Ever since the first version of OS X, Apple has regularly released the kernel source code for Macs. In theory, you could learn from it or even build your own projects from it. For iOS, though? Not so simple. Even if you had source code, it wouldn’t matter much unless it was optimized for the ARM-based chips that you see in most phones and mobile tablets. However, Apple is shaking things up a bit. The company has quietly posted ARM-friendly source code for the XNU kernels used in iOS and macOS. That’s particularly relevant if you’re interested in iOS, since you now have code that would theoretically run on an iPhone or iPad. However, it’s not quite the breakthrough move it seems at first blush.

To start: this is just the kernel, the low-level code that governs the most critical functions. It doesn’t cover the interface, developer frameworks or apps… that is, the parts that truly define iOS or macOS. Those elements are still closed off, so you would have to build most of the platform from scratch. You won’t see iOS on a Galaxy S8 any time soon. Apple also offers a relatively limited source code license that isn’t as flexible as, say, the GPL license used for Linux.

Moreover, while the presence of ARM-based Mac code is bound to raise eyebrows, this doesn’t mean that you’re about to see a MacBook with an A11 Bionic chip inside. Apple has a long history of writing code for other architectures “just in case” (the PowerPC-to-Intel transition happened quickly because Apple already had code waiting in the wings), so it might never make the switch. You certainly aren’t about to install macOS on your ARM-based Chromebook. And besides, there are rumors of Apple developing ARM-based companion chips for Macs. It may need ARM code even if it has no intention of ditching Intel for CPUs.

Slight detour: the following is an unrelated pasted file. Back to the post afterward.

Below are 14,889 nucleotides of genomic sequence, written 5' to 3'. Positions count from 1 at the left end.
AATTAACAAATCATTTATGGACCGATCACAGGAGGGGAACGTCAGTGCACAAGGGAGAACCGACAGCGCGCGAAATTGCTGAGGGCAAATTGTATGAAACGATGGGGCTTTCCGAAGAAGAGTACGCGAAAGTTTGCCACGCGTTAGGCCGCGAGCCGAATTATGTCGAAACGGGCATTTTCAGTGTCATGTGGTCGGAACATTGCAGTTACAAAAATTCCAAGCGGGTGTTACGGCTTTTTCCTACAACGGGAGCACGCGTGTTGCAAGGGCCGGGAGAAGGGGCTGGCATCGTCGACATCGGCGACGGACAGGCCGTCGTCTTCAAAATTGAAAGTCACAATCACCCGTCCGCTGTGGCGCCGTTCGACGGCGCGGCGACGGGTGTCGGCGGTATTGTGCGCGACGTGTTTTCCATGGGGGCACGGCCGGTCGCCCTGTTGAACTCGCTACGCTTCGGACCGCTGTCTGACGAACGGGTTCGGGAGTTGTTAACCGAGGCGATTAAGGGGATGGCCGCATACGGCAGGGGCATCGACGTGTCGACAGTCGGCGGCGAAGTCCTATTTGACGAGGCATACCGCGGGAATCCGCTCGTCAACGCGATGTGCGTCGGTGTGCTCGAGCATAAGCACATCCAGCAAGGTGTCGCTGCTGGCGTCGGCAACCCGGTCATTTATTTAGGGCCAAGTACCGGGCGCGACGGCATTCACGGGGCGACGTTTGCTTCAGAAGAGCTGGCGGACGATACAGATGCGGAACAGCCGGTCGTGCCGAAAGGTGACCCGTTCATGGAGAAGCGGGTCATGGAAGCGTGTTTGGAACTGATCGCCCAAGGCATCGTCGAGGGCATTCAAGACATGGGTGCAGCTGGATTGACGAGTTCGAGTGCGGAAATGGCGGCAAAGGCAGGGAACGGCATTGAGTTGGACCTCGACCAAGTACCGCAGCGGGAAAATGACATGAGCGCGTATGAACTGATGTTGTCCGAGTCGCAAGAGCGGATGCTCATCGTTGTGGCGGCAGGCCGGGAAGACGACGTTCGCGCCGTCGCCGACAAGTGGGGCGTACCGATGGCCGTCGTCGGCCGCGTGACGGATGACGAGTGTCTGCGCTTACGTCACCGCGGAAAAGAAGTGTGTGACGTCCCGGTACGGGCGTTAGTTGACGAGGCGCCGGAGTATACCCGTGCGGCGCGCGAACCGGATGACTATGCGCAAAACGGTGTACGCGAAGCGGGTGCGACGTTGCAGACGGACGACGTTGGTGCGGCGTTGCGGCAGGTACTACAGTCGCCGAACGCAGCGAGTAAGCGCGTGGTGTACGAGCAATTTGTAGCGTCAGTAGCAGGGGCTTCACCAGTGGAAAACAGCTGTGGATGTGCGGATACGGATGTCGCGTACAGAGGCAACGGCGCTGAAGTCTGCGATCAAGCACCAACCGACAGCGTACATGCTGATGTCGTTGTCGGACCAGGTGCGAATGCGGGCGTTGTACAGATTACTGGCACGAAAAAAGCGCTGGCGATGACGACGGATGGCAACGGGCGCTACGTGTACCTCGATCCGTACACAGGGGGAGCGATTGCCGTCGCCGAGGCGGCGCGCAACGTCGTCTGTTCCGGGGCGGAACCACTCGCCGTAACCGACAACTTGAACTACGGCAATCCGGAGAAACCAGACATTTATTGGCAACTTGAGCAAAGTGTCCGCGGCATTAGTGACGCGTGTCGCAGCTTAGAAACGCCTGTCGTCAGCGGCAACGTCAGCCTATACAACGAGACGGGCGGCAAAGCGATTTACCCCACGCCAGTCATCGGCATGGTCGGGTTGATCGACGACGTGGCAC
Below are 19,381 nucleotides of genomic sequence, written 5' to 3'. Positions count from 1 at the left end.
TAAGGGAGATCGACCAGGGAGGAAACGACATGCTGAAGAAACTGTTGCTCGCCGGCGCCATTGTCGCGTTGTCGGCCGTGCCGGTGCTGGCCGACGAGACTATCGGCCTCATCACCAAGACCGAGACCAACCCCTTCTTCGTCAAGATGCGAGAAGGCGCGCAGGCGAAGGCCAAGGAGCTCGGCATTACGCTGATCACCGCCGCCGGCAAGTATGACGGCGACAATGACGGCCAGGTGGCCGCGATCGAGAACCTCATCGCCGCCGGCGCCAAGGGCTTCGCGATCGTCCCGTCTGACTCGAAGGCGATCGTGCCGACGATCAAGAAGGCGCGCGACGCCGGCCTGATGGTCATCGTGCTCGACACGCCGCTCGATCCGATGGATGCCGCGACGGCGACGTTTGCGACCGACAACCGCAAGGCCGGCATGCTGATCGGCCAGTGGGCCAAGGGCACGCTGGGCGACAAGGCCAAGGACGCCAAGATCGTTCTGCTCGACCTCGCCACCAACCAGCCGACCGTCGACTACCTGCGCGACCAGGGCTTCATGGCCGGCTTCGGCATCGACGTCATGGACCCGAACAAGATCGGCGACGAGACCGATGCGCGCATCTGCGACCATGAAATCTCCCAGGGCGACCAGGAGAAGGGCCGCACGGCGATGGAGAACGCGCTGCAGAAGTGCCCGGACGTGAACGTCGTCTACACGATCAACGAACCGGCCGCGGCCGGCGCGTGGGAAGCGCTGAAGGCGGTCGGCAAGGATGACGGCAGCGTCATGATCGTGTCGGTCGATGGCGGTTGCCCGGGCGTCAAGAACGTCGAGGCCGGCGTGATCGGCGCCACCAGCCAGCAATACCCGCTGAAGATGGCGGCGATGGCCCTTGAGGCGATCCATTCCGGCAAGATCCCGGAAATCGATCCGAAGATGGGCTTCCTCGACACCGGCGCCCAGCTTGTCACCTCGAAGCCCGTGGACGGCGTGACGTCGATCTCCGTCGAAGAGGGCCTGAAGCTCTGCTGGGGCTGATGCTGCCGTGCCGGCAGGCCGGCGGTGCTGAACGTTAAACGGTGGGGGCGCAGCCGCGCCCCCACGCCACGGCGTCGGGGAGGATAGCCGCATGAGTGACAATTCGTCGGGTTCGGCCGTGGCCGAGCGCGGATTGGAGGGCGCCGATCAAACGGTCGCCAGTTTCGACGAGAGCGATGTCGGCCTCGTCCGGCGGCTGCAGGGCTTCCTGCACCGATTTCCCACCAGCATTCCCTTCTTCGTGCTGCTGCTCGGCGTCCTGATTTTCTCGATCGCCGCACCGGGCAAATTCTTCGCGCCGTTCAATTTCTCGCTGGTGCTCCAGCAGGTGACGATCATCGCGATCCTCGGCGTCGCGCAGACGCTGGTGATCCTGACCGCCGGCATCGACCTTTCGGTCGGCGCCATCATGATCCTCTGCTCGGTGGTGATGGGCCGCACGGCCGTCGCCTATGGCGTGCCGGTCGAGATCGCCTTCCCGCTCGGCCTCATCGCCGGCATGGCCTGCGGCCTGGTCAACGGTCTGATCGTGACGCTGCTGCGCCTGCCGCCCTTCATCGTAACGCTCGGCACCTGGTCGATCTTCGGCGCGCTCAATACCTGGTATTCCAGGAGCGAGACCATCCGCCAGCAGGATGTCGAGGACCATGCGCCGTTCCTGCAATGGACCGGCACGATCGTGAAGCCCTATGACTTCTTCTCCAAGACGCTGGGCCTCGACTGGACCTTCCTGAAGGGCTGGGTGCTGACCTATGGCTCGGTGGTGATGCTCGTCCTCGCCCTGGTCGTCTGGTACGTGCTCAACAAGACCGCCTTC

All the same, it’s a welcome move. This gives app and OS developers a better sense of how Apple tackles basic system tasks, particularly on iOS. And yes, anyone ambitious enough to write a full operating system could use XNU as a starting point. It’s just not going to change the status quo for Apple.

Via: Reddit

Source: GitHub, Apple Open Source

Engadget RSS Feed

Apple Watch Series 3 review: A good watch, a so-so phone replacement

With each generation, the Apple Watch’s purpose has seemed to shift. The first one demonstrated what Apple thought a wearable should be, and the second tried to be the perfect workout companion. When it came time to build the Series 3, though, Apple took everything it got right with the fitness-friendly Series 2, polished it up, and threw an LTE radio inside.

And lo, the $ 399 Apple Watch Series 3 became the first of a new breed of Apple devices — it straddles the line between smartwatch and phone, with a dash of iPod thrown in for good measure. For those who’d rather play it safe, Apple also built a $ 329 Series 3 with just GPS and no cellular connection. In fact, that safe bet will probably pay off for most people — the cellular Series 3 is a little too inconsistent for my taste.

Hardware and design

Chris Velazco/Engadget